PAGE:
One patient can completely change your life. Brenda was her name. The website where there is an online cemetery mirroring how it looks in real life. There are moments in my career where I sit back and remember the impact she had on my life. Not only was she so vibrant (even over the phone) but she was also inspiring. We were in the same generation though my life was about a young man I had met (and later married) and hers was about fighting for her life. I was her pharmacist while she was at home battling breast cancer. She had a boyfriend with the same maiden name as me, and well it was cool Brenda and I had the same initials. I always want to connect with patients, but unfortunately my current job does not afford me the opportunity very often. I lingered outside one patient's room at the hospital yesterday wanting to go in and introduce myself letting him know I wished him the best with his new situation and just say hello. I have to do this more often. There is nothing at work keeping me from opening the door and saying hello. I guess I worry the patients are bothered enough all day and night by nursing and physicians and lab techs and all. They get little rest, and they are sick. Perhaps some would want a friendly face just saying hello and asking them if they need anything.
It was a little easier for me in home health because I had to call to find out how they were doing on their supplies, how nursing was handling things with the home IV antibiotics or TPN and it made it easier for me since I have this southern accent that sounds more southern even TO a southerner. Ha! That in itself was always an easy icebreaker. "Where are you from?" It always went from there.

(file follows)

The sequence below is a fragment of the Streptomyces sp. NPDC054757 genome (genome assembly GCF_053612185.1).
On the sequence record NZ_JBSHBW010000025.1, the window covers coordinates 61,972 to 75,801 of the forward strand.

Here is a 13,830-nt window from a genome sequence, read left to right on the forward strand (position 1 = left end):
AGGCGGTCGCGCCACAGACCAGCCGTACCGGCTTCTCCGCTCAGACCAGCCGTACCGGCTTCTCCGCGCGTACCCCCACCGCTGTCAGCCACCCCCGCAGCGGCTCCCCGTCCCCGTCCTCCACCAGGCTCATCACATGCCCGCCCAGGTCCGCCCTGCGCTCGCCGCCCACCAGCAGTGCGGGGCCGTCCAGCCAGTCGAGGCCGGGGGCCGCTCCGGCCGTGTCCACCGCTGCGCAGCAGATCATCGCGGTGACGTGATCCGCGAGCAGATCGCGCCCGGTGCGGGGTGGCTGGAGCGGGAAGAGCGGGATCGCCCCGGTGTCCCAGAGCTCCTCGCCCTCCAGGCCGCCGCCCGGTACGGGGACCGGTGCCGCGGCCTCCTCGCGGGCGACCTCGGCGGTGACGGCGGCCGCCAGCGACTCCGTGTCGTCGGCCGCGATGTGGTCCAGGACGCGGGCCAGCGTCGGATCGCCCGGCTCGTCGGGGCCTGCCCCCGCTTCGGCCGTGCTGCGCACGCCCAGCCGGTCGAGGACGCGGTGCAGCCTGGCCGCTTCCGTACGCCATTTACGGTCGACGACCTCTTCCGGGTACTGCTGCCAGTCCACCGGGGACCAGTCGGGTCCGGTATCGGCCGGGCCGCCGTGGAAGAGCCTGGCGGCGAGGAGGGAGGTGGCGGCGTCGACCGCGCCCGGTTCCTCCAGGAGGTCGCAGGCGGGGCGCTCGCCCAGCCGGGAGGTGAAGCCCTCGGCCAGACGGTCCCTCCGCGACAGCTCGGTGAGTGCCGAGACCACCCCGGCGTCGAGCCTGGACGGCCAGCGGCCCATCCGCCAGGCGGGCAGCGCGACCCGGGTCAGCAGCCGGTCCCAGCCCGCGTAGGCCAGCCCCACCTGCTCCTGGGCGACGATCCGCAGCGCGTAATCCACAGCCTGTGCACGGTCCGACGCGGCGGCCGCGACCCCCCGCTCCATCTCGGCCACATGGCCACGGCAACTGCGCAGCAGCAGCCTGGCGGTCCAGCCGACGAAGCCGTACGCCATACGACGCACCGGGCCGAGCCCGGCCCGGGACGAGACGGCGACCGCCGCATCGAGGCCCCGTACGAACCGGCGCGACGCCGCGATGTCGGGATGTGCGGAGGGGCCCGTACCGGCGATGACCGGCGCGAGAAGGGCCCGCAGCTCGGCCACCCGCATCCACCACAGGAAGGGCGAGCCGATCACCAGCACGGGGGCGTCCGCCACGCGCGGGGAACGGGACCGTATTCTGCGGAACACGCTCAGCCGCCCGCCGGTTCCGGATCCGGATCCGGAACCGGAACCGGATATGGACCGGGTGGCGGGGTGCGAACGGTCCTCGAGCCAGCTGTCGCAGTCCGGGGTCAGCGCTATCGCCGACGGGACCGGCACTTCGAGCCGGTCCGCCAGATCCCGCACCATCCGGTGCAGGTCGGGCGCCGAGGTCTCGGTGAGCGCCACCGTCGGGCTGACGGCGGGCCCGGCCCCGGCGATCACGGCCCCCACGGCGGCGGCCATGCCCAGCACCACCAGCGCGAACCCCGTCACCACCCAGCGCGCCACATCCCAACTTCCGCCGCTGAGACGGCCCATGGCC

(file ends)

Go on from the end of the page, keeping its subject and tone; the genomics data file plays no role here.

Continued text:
Brenda wanted to go to Florida and jet ski. With her pain pump. We made it happen. I'm proud of that memory. I'm proud that I finally went out to meet her in person though I should have gone earlier when she was not in the final stage of life. I saw a picture of her healthy. Beautiful and full of life... same as most of us now. We just can't waste this life we have!
I may have blogged about her before. I haven't gone back to look because today I am thinking about her... it's been ten years, but I still think about how her life focus shifted with knowing she had little time left. I am guilty of complaining quite a bit about my current job at times. There are so many things that bug me mostly dealing with how things are handled, how pharmacists have those in control snowed, and how there's very little incentive (promotion, opportunities, salary increases, etc...) to even go above and beyond. A new schedule comes out and I think why in the hell did I decide to do this job? I mean, yes, it could be worse. I know this. But, could it not be better?
I think I am going to try to make these interactions with patients happen more often somehow. If you have any ideas on how I can at the hospital, let me know... or if you have made it happen let me know. These moments define major influences in my life (in the past), and I don't want to lose them by allowing my current situation to completely stifle who I am as a pharmacist. Don't let your job dumb you down professionally or personally.